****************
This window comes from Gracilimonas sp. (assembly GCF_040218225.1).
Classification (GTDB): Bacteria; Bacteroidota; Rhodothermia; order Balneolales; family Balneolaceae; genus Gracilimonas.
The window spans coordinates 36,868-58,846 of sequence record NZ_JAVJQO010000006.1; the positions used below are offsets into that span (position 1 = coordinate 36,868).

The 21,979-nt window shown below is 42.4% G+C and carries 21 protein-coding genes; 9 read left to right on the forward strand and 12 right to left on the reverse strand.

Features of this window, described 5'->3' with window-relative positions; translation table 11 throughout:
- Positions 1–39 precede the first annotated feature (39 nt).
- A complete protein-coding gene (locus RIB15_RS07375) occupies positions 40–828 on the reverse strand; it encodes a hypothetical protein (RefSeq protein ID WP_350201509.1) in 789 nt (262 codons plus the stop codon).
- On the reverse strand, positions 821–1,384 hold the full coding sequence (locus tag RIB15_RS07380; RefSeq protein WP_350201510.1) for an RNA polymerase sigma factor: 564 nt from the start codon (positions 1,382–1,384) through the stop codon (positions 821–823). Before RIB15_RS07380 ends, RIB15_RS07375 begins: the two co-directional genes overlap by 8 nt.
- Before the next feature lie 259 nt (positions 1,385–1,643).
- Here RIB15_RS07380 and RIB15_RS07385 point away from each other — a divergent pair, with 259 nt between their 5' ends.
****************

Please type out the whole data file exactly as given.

This window comes from Gracilimonas sp. (assembly GCF_040218225.1).
Classification (GTDB): Bacteria; Bacteroidota; Rhodothermia; order Balneolales; family Balneolaceae; genus Gracilimonas.
The window spans coordinates 36,868-58,846 of sequence record NZ_JAVJQO010000006.1; the positions used below are offsets into that span (position 1 = coordinate 36,868).

The 21,979-nt window shown below is 42.4% G+C and carries 21 protein-coding genes; 9 read left to right on the forward strand and 12 right to left on the reverse strand.

Features of this window, described 5'->3' with window-relative positions; translation table 11 throughout:
- Positions 1–39 precede the first annotated feature (39 nt).
- A complete protein-coding gene (locus RIB15_RS07375) occupies positions 40–828 on the reverse strand; it encodes a hypothetical protein (RefSeq protein ID WP_350201509.1) in 789 nt (262 codons plus the stop codon).
- On the reverse strand, positions 821–1,384 hold the full coding sequence (locus tag RIB15_RS07380; RefSeq protein WP_350201510.1) for an RNA polymerase sigma factor: 564 nt from the start codon (positions 1,382–1,384) through the stop codon (positions 821–823). Before RIB15_RS07380 ends, RIB15_RS07375 begins: the two co-directional genes overlap by 8 nt.
- Before the next feature lie 259 nt (positions 1,385–1,643).
- Here RIB15_RS07380 and RIB15_RS07385 point away from each other — a divergent pair, with 259 nt between their 5' ends.